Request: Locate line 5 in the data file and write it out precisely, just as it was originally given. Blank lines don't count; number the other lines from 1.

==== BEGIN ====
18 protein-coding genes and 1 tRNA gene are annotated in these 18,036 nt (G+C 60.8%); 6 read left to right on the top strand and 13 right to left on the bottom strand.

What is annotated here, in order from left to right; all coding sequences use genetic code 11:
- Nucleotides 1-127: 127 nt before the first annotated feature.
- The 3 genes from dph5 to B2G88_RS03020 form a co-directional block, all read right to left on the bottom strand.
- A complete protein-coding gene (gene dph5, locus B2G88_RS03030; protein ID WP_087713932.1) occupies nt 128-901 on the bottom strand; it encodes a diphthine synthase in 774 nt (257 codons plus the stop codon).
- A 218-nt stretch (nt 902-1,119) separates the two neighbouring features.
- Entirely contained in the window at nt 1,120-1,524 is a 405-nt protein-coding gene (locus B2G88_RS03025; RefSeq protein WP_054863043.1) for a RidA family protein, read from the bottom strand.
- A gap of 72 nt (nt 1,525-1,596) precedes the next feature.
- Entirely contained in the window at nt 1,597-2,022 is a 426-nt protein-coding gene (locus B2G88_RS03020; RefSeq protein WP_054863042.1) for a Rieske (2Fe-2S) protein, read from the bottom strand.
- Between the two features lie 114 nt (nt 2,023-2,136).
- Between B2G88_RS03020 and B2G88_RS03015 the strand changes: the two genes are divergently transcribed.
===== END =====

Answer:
- A complete protein-coding gene (gene dph5, locus B2G88_RS03030; protein ID WP_087713932.1) occupies nt 128-901 on the bottom strand; it encodes a diphthine synthase in 774 nt (257 codons plus the stop codon).